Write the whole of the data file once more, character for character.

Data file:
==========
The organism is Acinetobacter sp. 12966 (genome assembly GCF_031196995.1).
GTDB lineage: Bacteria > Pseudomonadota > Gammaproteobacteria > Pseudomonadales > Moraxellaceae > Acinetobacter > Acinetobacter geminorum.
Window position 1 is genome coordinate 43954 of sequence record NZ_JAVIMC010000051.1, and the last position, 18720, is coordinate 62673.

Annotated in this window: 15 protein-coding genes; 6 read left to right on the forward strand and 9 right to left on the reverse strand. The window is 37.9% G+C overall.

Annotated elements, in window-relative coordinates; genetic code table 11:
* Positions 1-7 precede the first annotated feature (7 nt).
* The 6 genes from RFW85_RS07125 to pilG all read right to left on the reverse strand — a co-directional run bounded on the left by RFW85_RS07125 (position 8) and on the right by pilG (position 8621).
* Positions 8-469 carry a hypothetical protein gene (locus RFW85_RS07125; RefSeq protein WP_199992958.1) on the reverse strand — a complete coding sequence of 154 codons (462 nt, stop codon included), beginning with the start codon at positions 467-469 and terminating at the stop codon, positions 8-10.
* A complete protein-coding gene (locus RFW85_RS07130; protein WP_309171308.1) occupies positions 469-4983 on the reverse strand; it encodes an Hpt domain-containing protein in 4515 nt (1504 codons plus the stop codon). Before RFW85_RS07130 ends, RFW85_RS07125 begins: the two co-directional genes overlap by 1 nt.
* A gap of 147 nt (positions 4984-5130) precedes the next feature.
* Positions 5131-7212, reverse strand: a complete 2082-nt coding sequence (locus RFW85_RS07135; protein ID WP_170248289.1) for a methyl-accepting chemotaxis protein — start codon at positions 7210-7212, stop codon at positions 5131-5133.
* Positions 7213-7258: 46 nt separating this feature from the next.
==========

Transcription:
The organism is Acinetobacter sp. 12966 (genome assembly GCF_031196995.1).
GTDB lineage: Bacteria > Pseudomonadota > Gammaproteobacteria > Pseudomonadales > Moraxellaceae > Acinetobacter > Acinetobacter geminorum.
Window position 1 is genome coordinate 43954 of sequence record NZ_JAVIMC010000051.1, and the last position, 18720, is coordinate 62673.

Annotated in this window: 15 protein-coding genes; 6 read left to right on the forward strand and 9 right to left on the reverse strand. The window is 37.9% G+C overall.

Annotated elements, in window-relative coordinates; genetic code table 11:
* Positions 1-7 precede the first annotated feature (7 nt).
* The 6 genes from RFW85_RS07125 to pilG all read right to left on the reverse strand — a co-directional run bounded on the left by RFW85_RS07125 (position 8) and on the right by pilG (position 8621).
* Positions 8-469 carry a hypothetical protein gene (locus RFW85_RS07125; RefSeq protein WP_199992958.1) on the reverse strand — a complete coding sequence of 154 codons (462 nt, stop codon included), beginning with the start codon at positions 467-469 and terminating at the stop codon, positions 8-10.
* A complete protein-coding gene (locus RFW85_RS07130; protein WP_309171308.1) occupies positions 469-4983 on the reverse strand; it encodes an Hpt domain-containing protein in 4515 nt (1504 codons plus the stop codon). Before RFW85_RS07130 ends, RFW85_RS07125 begins: the two co-directional genes overlap by 1 nt.
* A gap of 147 nt (positions 4984-5130) precedes the next feature.
* Positions 5131-7212, reverse strand: a complete 2082-nt coding sequence (locus RFW85_RS07135; protein ID WP_170248289.1) for a methyl-accepting chemotaxis protein — start codon at positions 7210-7212, stop codon at positions 5131-5133.
* Positions 7213-7258: 46 nt separating this feature from the next.